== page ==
Previous forays into Europe had seen Rick variously drive a hire car off a cliff; be pursued from Greece all the way to Italy by a mob of Greek lads who, for reasons still unknown, were baying for his blood; wake up one morning to find himself in a garage lock-up belonging to a gun-owning Rastafarian and have a policeman climb into bed with him, naked, in a hostel in Bruges. Yet it is utterly beyond me how he manages to become ensnared in these often ludicrously comical, occasionally life-threatening situations. And if I happen to be with him then I end up as an accessory. As an example, we have both been banned indefinitely from the bar at Calais ferry terminal. Perhaps one day I shall find out why.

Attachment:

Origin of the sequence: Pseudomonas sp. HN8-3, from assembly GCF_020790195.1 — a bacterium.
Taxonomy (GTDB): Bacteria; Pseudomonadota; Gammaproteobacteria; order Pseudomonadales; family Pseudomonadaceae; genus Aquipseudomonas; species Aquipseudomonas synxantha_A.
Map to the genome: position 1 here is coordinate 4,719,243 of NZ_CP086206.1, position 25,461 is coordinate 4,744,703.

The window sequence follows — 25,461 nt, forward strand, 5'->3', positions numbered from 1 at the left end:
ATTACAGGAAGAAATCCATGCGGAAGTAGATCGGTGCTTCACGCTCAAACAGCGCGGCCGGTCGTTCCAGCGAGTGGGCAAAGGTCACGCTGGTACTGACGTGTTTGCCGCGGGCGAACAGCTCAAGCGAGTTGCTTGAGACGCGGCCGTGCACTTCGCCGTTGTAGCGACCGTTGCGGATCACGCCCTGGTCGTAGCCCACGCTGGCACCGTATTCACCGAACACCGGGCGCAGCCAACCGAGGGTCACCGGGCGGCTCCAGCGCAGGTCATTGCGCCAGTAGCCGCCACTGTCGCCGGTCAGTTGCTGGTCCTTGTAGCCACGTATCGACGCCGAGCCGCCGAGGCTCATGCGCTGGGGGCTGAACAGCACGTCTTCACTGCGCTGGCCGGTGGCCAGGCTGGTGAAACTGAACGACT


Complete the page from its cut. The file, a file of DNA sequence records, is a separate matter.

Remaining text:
Yet you would meet him and wonder how any of the above could possibly be true. He is not some tiresome, thrill-seeking Party Boy and neither does he suffer from personality-altering psychotic episodes. He wears cords, is softly spoken and looks like a 1970’s sociology teacher. He would never dream of seeking out conflict or confrontation yet he just finds a way of attracting the kind of people and situations where it is all but inevitable. He is also the ultimate free spirit. You would call him up wondering if he wanted to go for a beer only to find out he was in Cambodia somewhere – probably by accident. On that occasion you do go for that beer together you end up on a stage in one of Soho’s most boisterous gay bars, as is what happened recently. Either that or you will wake up somewhere next morning only to find yourself trapped inside a Wicker Man.